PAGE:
If the rule is matched, the “bits” attribute defines the machine code to be emitted. This can be a combination of binary constants and variables. Here we just emit the bits 10000001 – i.e., the byte $81.

Let’s say we want to match the following format, sta <n> where <n> is a variable 4-bit operand:

	sta [0-15]	; 4-bit constant

We can specify different types of variables in the \textbf{vars} section of the configuration file. For example, this defines a 4-bit variable named const4:


The assembler rules are big-endian by default (most significant bits first) so if you need constants larger than a single machine word, set the “endian” property:


To include a variable in a rule, prefix the variable’s name with a tilde (\textasciitilde). For example, our sta rule takes one ~const4 variable:

    {"fmt":"sta ~const4", "bits":["1001",0]}

We also have to include the value of the variable in the instruction encoding. To do this, we put an integer into the “bits” array – 0 for the first variable, 1 for the second, etc.

An example: The assembler is given the instruction sta 15. It matches the rule sta ~const4, and assigns 15 to the first variable slot. It then outputs the the bits 1001 and then the 4-bit value 15, or 1111. The final opcode is 10011111 or $9f.

For instruction sets where immediate values are split up into multiple bitslices, like RISC-V, you can pull them apart by specifying the variable index (a) start bit index (b) and number of bits (n):

    {"fmt":"sb ~reg,~imm12(~reg)", "bits":[
        {"a":1,"b":5,"n":7},     // var #1, bits 5-11
        2,                       // var #2
        0,                       // var #0
        "000",                   // bits "000"
        {"a":1,"b":0,"n":5},     // var #1, bits 0-4
        "0100011"                // bits "0100011"


Variables can also be defined by tokens. For example, the following rule defines a variable reg with four possible values – a, b, ip, or none, encoded as two bits:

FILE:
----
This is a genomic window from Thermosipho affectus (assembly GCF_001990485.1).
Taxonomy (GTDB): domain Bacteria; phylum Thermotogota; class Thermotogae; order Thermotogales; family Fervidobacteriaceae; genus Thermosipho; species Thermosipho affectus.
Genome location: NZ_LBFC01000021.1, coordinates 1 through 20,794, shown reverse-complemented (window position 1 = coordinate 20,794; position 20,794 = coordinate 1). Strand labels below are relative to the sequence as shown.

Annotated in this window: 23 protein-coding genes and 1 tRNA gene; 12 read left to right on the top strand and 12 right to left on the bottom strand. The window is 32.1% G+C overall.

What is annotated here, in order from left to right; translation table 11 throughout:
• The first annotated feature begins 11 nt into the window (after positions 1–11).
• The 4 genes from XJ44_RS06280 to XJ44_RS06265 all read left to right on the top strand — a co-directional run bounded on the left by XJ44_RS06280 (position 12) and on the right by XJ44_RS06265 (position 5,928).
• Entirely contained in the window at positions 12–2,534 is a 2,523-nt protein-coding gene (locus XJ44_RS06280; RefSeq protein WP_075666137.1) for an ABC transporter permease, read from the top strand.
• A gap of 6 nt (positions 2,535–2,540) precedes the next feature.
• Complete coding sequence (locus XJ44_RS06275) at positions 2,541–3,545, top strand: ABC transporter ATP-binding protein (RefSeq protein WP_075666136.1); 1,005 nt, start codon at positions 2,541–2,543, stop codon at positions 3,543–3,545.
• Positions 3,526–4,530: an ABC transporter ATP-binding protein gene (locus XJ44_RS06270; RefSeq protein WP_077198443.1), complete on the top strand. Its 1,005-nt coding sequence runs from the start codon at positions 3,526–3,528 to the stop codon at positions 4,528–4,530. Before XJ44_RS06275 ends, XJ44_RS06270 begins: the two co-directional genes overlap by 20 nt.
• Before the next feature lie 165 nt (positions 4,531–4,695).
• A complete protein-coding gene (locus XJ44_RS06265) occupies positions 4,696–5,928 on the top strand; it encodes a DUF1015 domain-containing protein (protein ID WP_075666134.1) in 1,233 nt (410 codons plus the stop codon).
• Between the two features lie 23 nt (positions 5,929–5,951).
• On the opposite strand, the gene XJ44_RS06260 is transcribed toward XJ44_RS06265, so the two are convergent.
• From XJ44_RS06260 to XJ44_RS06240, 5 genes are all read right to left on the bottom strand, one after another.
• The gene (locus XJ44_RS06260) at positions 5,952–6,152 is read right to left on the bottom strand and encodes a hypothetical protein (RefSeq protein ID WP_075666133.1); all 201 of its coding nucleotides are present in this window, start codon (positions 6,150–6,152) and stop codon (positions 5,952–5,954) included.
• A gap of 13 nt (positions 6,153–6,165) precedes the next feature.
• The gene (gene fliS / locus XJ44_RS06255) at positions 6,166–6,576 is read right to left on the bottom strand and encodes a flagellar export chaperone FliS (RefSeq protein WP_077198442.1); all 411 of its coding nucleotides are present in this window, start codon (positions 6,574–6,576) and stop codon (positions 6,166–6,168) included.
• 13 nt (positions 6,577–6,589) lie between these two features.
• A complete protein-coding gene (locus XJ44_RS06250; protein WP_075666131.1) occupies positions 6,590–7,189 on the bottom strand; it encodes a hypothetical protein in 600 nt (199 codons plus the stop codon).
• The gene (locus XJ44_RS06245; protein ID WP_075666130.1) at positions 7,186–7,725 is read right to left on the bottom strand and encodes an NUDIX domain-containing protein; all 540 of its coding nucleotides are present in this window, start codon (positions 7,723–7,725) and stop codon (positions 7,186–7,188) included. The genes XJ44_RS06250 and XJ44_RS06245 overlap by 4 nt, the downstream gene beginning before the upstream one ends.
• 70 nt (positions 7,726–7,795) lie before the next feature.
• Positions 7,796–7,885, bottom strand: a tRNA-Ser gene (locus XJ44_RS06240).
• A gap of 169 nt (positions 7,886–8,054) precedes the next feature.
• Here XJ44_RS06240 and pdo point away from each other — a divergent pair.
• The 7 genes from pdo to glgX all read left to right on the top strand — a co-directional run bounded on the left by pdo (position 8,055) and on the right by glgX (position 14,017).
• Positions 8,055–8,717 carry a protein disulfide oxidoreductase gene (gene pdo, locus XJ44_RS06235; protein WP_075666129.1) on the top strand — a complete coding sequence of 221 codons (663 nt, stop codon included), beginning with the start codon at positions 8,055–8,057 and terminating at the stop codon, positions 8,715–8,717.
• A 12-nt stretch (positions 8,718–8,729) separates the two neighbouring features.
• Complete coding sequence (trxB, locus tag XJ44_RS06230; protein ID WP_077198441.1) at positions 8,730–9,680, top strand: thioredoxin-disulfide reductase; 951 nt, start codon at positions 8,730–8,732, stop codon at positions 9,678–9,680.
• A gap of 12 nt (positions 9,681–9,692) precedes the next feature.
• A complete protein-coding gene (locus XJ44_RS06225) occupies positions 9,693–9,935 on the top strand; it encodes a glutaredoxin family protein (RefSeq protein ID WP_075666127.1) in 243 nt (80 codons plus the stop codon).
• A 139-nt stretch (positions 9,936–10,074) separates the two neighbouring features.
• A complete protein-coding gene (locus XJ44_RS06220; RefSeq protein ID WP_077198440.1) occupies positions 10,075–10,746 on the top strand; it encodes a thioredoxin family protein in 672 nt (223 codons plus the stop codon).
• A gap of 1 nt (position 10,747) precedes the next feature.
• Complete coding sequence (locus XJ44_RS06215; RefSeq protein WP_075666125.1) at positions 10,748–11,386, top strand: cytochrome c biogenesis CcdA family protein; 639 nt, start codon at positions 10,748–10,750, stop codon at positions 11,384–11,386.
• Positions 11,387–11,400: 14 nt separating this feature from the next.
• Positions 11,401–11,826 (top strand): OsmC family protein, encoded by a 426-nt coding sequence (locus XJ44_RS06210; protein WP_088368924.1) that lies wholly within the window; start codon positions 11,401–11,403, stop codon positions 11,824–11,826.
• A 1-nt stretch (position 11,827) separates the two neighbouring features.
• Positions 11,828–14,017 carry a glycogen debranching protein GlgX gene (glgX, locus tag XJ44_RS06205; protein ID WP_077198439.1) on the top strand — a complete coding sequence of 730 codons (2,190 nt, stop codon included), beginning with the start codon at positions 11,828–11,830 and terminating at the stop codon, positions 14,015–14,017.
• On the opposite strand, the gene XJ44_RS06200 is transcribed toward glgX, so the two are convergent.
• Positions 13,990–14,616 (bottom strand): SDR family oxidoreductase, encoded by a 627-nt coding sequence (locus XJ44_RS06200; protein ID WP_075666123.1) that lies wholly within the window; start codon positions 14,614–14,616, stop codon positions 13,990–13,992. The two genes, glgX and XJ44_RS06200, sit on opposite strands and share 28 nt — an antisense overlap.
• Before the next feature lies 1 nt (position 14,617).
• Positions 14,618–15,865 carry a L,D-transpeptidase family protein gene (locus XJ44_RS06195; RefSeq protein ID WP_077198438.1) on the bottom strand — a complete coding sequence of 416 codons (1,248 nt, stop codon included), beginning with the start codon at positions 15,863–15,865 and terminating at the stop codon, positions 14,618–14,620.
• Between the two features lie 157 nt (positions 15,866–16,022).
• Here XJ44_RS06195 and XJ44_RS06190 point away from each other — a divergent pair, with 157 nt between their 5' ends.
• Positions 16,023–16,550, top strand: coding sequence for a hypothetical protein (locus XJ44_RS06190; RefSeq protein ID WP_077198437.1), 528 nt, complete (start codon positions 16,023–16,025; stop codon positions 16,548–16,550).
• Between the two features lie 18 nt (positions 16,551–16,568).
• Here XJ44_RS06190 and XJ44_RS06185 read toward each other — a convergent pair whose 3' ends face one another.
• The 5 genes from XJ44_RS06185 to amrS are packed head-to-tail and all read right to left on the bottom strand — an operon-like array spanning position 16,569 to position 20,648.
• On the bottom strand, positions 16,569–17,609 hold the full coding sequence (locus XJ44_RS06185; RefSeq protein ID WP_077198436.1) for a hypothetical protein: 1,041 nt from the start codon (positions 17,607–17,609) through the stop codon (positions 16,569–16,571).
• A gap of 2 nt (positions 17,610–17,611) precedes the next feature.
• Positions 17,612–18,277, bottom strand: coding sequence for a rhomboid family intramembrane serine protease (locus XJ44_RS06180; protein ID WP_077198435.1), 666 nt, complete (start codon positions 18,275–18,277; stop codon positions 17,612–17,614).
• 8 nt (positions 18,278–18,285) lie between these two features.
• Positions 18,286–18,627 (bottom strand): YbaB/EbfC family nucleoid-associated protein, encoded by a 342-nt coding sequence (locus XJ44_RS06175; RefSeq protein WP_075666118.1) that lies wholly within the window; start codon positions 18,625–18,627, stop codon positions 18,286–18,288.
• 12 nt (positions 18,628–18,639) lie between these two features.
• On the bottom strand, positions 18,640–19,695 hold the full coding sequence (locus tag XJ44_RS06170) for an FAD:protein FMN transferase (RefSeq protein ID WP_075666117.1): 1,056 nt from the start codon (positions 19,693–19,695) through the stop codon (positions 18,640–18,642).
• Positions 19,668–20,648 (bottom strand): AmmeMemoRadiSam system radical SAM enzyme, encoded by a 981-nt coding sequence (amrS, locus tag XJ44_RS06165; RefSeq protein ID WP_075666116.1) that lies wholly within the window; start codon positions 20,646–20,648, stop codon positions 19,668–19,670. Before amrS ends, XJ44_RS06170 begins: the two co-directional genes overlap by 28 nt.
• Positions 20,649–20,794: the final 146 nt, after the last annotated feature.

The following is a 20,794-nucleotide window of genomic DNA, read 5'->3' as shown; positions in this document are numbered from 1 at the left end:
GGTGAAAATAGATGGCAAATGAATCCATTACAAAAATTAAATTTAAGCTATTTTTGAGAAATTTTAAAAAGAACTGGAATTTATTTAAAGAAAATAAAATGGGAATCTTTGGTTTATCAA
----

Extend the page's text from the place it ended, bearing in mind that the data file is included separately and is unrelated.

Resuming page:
"reg":{"bits":2, "toks":["a", "b", "ip", "none"]},

Here’s an example of a rule that uses it:

    {"fmt":"mov ~reg,[b]", "bits":["11",0,"1011"]},

When decoding mov a,[b], the assembler sees that a is the first token in the variable, and substitutes the bit pattern 00. The final bit pattern is 11 00 1011 which makes a full byte.

More complex instructions are possible, by using multiple variables in a single rule:

    {"fmt":"~binop ~reg,#~imm8", "bits":["01",1,"1",0,2]},

In this rule, binop, reg, and imm8 (2) are variables, identified by the integers 0, 1, and 2. add b,#123 is an example of a matching instruction. This rule emits an opcode 16 bits (two bytes) long.


NANOASM supports these directives:

.arch <arch> – Required. Loads the file <arch>.json and configures the assembler.

.org <address> – The start address of the ROM, as seen by the CPU.

.len <length> – The length of the ROM file output by the assembler.

.width <value> – Specify the size in bits of an machine word. Default = 8.

.define <label> <value> – Define a label with a given numeric value.

.data $aa $bb ... – Includes raw data in the output.

.string ..... – Converts a string to machine words, then includes it in the output.

.align <value> – Align the current IP to a multiple of <value>.